Bonus points for those of you who are still alert and caught Blackburn's identification of the ideological foundation for the promiscuous extension of credit that has resulted in the credit crunch: The Bush administration’s vision of the ‘ownership society’ somehow latched onto codicils of Johnson’s ‘Great Society’ to encourage the poor to take on housing debt at the pinnacle of a property bubble. The quality of the arrangements made for poorer mortgagees was manifestly inadequate—they had no insurance provision—and also avoided the real problem, which is the true extent of poverty in the United States and the folly of imagining that it can be banished by waving the magic wand of debt creation.

Clearly, a compelling subject, especially Blackburn's wise insight that LBJ and Bush are politically and psychologically linked in terms of their propensity for grandiosity, but one beyond the scope of what I can address today. For now, it is more important to target two critical aspects of the burgeoning crisis involving Pay Option ARMs. The aggregate amount of these mortgages going sour is significantly greater than the amount of the subprime ones that ignited this crisis, and the recipients of them cut across all socioeconomic groups.

Let's go back to Mr. Mortgage:

Pay Option and ALT-A loans are defaulting at an accelerating pace in recent months. A couple of months ago, I made an ALT-A video with real data from the Fed comparing the total subprime vs. ALT-A universe’s. . . The ALT-A universe is much larger than the subprime universe in the higher priced states like CA and even nationally, it is somewhat larger. But due to the sheer exotic nature of many ALT-A loans, such as the Pay Option ARM, the crisis will likely be that much more devastating.

In order to get this right, we must be aspire to be as precise as possible, a challenging task for lefties like me, to be sure. Pay Option ARMs are part of a large universe of dubious mortgages known as ALT-A ones, and the ability of borrowers to pay them is being rapidly degraded by rising interest rates and declining housing values as already noted in relation to Pay Option ARMs. A quick perusal of the definition of an Alt-A instrument reveals why:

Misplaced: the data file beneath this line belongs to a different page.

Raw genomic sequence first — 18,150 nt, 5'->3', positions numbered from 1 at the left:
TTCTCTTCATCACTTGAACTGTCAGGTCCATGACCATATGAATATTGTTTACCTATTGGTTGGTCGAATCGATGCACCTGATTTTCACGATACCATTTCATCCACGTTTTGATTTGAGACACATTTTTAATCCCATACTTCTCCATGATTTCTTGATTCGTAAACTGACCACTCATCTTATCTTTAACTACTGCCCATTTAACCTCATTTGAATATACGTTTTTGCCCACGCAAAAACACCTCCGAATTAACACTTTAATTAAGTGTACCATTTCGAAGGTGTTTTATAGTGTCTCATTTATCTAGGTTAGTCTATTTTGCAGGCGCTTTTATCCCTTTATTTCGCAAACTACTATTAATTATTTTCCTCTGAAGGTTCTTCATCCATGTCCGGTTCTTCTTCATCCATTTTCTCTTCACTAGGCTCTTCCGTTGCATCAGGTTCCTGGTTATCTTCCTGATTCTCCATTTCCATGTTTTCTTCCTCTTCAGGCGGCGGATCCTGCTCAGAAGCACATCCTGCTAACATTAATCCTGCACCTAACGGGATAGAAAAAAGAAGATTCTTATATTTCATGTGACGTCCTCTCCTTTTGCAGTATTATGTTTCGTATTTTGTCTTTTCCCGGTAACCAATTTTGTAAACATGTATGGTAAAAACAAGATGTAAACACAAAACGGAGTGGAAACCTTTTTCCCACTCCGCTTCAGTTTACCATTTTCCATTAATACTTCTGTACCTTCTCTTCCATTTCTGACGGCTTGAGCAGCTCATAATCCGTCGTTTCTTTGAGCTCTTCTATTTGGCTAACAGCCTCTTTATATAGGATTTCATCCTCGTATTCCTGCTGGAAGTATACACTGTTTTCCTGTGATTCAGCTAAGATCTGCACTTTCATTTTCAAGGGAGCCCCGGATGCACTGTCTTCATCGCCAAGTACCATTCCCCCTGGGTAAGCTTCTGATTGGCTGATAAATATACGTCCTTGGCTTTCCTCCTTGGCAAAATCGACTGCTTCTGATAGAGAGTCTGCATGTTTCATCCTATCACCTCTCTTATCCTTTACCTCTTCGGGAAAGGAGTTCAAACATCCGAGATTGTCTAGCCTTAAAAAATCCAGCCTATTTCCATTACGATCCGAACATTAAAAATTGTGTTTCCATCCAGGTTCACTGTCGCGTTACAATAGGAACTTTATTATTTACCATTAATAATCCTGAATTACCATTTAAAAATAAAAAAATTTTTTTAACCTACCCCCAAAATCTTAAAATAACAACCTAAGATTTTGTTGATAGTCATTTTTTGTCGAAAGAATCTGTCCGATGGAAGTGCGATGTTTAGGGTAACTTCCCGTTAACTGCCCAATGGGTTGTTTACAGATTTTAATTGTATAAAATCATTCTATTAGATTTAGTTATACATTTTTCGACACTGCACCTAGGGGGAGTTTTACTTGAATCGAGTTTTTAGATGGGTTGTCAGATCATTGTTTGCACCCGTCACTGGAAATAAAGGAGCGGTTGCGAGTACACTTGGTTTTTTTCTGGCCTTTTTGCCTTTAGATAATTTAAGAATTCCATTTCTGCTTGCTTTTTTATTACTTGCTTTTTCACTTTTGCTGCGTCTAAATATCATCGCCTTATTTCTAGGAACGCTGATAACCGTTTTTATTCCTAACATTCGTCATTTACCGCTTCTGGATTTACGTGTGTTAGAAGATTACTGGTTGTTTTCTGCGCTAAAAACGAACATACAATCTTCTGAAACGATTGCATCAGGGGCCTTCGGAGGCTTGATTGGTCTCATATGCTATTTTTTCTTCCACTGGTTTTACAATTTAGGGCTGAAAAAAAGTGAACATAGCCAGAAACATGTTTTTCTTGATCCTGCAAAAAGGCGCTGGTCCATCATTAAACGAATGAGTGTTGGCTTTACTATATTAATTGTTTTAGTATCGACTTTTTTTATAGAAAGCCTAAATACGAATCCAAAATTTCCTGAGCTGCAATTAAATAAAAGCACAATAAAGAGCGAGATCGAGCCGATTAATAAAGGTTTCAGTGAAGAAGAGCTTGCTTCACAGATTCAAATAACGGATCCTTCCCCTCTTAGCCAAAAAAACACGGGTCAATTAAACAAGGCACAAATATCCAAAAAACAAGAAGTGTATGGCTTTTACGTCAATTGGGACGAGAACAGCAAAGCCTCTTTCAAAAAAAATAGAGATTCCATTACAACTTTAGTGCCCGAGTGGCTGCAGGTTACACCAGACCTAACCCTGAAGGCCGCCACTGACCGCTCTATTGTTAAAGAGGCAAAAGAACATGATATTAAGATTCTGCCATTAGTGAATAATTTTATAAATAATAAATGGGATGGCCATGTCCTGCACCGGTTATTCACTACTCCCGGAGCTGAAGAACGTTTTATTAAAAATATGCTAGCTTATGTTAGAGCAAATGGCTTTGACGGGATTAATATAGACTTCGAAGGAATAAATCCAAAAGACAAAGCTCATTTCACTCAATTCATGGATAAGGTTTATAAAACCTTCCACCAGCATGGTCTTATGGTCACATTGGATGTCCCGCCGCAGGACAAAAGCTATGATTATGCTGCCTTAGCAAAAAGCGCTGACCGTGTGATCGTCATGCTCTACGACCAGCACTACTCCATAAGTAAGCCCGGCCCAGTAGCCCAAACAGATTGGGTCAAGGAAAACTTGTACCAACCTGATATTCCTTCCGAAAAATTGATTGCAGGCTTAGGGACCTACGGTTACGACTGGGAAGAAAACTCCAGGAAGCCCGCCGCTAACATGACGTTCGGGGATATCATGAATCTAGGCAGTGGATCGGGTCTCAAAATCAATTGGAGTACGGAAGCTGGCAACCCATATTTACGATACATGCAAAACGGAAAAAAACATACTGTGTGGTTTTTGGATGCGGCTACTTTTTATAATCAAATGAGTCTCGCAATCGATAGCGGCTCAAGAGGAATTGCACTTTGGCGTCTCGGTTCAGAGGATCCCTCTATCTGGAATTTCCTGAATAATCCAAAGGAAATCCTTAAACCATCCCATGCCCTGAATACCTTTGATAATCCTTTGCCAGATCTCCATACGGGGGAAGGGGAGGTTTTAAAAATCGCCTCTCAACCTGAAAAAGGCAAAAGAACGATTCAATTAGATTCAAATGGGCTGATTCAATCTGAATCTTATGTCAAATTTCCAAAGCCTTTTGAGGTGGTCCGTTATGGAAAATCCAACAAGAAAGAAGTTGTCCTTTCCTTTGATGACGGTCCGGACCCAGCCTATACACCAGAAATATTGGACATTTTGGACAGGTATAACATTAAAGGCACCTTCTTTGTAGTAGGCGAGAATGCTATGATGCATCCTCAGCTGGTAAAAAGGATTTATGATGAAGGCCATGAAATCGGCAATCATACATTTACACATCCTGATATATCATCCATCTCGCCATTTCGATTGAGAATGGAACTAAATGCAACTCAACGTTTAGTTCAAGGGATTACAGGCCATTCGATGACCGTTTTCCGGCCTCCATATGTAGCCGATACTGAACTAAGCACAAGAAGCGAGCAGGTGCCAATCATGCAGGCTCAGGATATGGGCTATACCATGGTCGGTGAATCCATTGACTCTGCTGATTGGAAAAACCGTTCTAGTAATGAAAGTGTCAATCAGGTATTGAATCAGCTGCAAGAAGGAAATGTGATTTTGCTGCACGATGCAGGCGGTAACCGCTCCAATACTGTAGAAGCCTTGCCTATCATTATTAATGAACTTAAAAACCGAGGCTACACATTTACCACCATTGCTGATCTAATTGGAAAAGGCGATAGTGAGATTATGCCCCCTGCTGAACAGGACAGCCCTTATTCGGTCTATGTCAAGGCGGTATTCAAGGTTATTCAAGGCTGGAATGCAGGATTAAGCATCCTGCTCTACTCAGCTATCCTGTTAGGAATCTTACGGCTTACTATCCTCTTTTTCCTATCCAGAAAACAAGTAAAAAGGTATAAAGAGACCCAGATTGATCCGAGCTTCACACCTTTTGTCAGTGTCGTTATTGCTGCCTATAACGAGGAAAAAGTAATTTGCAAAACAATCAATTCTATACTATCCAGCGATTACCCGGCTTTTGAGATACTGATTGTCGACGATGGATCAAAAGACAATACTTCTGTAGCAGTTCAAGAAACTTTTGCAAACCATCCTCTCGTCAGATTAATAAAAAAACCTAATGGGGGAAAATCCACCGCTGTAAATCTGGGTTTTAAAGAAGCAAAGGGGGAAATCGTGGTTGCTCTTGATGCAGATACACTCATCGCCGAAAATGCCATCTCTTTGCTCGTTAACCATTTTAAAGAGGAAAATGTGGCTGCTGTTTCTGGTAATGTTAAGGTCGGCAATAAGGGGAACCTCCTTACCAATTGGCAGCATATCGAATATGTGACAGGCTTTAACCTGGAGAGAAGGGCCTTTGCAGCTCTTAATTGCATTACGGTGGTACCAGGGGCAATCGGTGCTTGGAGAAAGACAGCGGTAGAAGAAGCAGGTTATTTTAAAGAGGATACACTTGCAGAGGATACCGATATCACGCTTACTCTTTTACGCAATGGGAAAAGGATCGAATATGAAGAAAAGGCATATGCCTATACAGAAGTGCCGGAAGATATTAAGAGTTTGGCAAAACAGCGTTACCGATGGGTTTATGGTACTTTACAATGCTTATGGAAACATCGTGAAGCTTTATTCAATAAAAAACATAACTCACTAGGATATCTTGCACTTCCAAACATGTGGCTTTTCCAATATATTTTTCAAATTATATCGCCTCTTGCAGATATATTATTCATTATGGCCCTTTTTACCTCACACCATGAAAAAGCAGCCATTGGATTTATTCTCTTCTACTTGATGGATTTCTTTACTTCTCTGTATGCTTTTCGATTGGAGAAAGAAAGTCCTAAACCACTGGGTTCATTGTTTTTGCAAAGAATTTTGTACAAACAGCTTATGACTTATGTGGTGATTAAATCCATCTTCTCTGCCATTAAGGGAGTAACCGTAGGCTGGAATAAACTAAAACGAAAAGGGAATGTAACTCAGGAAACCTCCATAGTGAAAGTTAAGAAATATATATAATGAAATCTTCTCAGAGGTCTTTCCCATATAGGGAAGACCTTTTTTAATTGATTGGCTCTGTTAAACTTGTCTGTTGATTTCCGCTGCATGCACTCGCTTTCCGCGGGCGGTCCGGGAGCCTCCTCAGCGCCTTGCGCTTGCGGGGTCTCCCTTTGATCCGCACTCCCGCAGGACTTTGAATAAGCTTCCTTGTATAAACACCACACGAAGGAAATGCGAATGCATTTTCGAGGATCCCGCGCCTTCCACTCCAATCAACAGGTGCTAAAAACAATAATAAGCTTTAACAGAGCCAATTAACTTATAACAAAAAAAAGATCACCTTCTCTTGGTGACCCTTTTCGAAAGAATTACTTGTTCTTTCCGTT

Within the U.S. mortgage industry, different mortgage products are generally defined by how they differ from the types of "conforming" or "agency" mortgages, ones guaranteed by the Government-Sponsored Enterprises (GSEs) Fannie Mae and Freddie Mac.

There are numerous factors that might cause a mortgage not to qualify under the GSEs' lending guidelines even though the borrower's creditworthiness is generally strong. A few of the more important factors are:

--Reduced borrower income and asset documentation (for example, "stated income", "stated assets", "no income verification")

--Borrower debt to income ratios above what Fannie or Freddie will allow for the borrower credit, assets and type of property being financed

--Credit history with too many problems to qualify for an "agency" loan, but not so many as to require a subprime loan (for example, low scores or serious delinquencies, but no recent charge-offs or bankruptcy)

--Loan to value ratios (percentage of the property price being borrowed) above agency limits for the property, occupancy or borrower characteristics involved

In this way, Alt-A loans are "alternatives" to the gold standard of conforming, GSE-backed mortgages.

Don't you just love that antiseptic language of the financial industry? An alternative to conforming, GSE-backed mortgages. An amusing way to describe the extension of credit to people on terms who otherwise would not qualify for it. Pay Option ARMs, because of their sensitivity to increase rate increases and reductions in property values, are in the vanguard of Alt-A instruments to go into default.